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Small Hospital Places A Bet With Big Insurance

Blue Cross Blue Shield of Massachusetts and Caritas Christi Health System are announcing a new agreement that some suggest may be a model for the rest of the country.

Under it, the non-profit insurer will stop paying the non-profit hospital on a fee-for-service basis for certain insureds:

Under the deal expected to be announced Friday, Caritas . . . will be paid to take care of about 60,000 Blue Cross members in its new program — whether or not they get sick. Caritas will use some of the payments for preventive services to help keep patients healthy. If Caritas can keep health-care costs under a certain budget, it can make a profit. But if health-care costs go over the agreed-on amount, Caritas is on the hook. . . . . Blue Cross is adding a carrot: If doctors and hospitals can meet certain quality targets, they can earn a bonus of as much as 10% on the value of the deal.

It sounds like a new approach to health costs.  But it reveals more about how the same old ways of controlling health care costs continue to thrive.

Here’s what I mean.

The model of the last few decades has been this.  Insurers and hospitals negotiate rates to pay for care.  The bigger and more important the hospital, the more leverage it has over the insurer.  The bigger and more important the insurer, the more leverage it can have back over the hospital.  So in Massachusetts, like other states, hospitals have consolidated into a small number of big hospital “systems.”  In turn, the health insurance business has become dominated by a small number of insurers, chief among them Blue Cross.

Simplified, here’s how these negotiations go.  The insurer threatens that if it doesn’t get what it wants, it will change its plan designs to make it less likely that patients will seek care at the hospital.  The hospital, says if it it doesn’t get what it wants, it will stop accepting the insurer’s customers.  It’s a game of high-stakes chicken, but deals usually get made.  They typically involve the hospitals agreeing to lower rates of pay for more routine care, and preserving higher rates of pay for more specialized care.  It’s a set up that encourages big hospital systems to get bigger, so they can capture more patients, and more focused on highly specialized care.  It also makes it far more likely that smaller insurers will end up paying more for the same care at the same hospital, as the hospitals try to offset lost revenue from them.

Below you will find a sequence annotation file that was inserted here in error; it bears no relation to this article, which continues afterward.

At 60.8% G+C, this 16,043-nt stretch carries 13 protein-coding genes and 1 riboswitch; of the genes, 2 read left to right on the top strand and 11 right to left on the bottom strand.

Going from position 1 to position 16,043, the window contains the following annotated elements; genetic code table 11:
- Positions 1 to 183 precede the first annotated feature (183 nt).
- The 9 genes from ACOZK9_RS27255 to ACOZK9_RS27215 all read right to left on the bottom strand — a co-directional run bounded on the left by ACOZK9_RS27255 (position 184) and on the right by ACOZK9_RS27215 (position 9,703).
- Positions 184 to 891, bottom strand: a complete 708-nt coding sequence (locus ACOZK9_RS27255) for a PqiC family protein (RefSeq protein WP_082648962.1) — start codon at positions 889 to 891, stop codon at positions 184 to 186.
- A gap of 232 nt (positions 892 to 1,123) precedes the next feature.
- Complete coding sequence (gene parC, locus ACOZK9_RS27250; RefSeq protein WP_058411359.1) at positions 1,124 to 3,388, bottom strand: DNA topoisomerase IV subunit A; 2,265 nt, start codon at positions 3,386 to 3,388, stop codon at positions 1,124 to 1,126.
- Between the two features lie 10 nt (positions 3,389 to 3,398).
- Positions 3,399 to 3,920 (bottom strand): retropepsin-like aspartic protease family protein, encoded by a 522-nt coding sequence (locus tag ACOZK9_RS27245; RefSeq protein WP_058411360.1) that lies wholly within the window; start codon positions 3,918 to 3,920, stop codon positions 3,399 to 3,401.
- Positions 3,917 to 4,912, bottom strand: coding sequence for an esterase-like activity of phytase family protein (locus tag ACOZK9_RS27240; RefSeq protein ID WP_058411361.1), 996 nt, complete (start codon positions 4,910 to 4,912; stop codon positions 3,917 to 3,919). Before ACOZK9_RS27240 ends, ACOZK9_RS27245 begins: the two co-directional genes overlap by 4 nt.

So what does this have to do with the new deal between Blue Cross and Caritas?

Well, less significant hospital systems like Caritas (which has very good doctors but has been notoriously troubled in recent years) have very little negotiating leverage with the big insurance companies.  For them, the game isn’t so much getting a good rate of pay for their services as it is getting patients through the door.  And so they need to figure out ways to get the insurer to encourage patients to go there.  What better way to do it than to enter into a high-profile new contract with the biggest insurer in the state?

Now, take a look at the numbers.  If I’m doing the math right, Caritas is going to get about $6,000 per insured per year.  With state Medicaid payments running at about $5,500 per insured, these Blue Cross patients not particularly interesting, financially.  Unless, that is, the program works as expected and Blue Cross ends up changing its plan design to encourage more people to go to Caritas for care, as opposed to the other major Massachusetts hospital systems.  And you know Blue Cross would love to be able, one day, to use its deal with Caritas as part of its negotiations with those other systems.

“It’s a bet,” said Caritas Chief Executive Ralph de la Torre.

That, it is.  But some new paradigm for health care?  Not so much.

*This blog post was originally published at See First Blog*


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